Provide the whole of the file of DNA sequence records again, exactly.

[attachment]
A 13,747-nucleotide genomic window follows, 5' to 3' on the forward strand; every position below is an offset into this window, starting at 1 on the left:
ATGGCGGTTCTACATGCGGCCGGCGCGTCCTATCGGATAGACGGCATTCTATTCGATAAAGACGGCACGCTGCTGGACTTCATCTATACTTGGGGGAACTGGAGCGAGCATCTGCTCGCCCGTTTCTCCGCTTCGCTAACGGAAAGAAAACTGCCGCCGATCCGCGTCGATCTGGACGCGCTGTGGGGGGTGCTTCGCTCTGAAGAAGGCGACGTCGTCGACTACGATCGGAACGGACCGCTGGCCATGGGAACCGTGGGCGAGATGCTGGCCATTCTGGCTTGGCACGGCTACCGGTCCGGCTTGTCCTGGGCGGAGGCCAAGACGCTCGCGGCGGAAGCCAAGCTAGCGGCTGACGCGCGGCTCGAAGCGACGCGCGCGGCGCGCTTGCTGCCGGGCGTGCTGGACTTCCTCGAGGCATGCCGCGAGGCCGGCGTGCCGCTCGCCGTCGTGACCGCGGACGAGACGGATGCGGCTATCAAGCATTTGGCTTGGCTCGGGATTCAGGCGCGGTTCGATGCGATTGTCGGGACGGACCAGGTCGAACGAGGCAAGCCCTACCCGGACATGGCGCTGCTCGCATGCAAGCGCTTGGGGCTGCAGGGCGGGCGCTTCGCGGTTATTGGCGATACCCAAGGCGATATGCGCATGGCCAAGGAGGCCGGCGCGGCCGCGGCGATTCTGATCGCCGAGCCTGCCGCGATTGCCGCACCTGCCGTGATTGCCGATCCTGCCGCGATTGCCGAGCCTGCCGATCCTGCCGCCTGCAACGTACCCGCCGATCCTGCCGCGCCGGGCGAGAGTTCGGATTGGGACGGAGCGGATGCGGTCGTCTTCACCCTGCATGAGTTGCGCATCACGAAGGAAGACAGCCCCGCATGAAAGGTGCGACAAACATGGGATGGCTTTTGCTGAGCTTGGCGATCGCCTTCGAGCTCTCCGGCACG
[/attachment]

A 13,747-nucleotide genomic window follows, 5' to 3' on the forward strand; every position below is an offset into this window, starting at 1 on the left:
ATGGCGGTTCTACATGCGGCCGGCGCGTCCTATCGGATAGACGGCATTCTATTCGATAAAGACGGCACGCTGCTGGACTTCATCTATACTTGGGGGAACTGGAGCGAGCATCTGCTCGCCCGTTTCTCCGCTTCGCTAACGGAAAGAAAACTGCCGCCGATCCGCGTCGATCTGGACGCGCTGTGGGGGGTGCTTCGCTCTGAAGAAGGCGACGTCGTCGACTACGATCGGAACGGACCGCTGGCCATGGGAACCGTGGGCGAGATGCTGGCCATTCTGGCTTGGCACGGCTACCGGTCCGGCTTGTCCTGGGCGGAGGCCAAGACGCTCGCGGCGGAAGCCAAGCTAGCGGCTGACGCGCGGCTCGAAGCGACGCGCGCGGCGCGCTTGCTGCCGGGCGTGCTGGACTTCCTCGAGGCATGCCGCGAGGCCGGCGTGCCGCTCGCCGTCGTGACCGCGGACGAGACGGATGCGGCTATCAAGCATTTGGCTTGGCTCGGGATTCAGGCGCGGTTCGATGCGATTGTCGGGACGGACCAGGTCGAACGAGGCAAGCCCTACCCGGACATGGCGCTGCTCGCATGCAAGCGCTTGGGGCTGCAGGGCGGGCGCTTCGCGGTTATTGGCGATACCCAAGGCGATATGCGCATGGCCAAGGAGGCCGGCGCGGCCGCGGCGATTCTGATCGCCGAGCCTGCCGCGATTGCCGCACCTGCCGTGATTGCCGATCCTGCCGCGATTGCCGAGCCTGCCGATCCTGCCGCCTGCAACGTACCCGCCGATCCTGCCGCGCCGGGCGAGAGTTCGGATTGGGACGGAGCGGATGCGGTCGTCTTCACCCTGCATGAGTTGCGCATCACGAAGGAAGACAGCCCCGCATGAAAGGTGCGACAAACATGGGATGGCTTTTGCTGAGCTTGGCGATCGCCTTCGAGCTCTCCGGCACG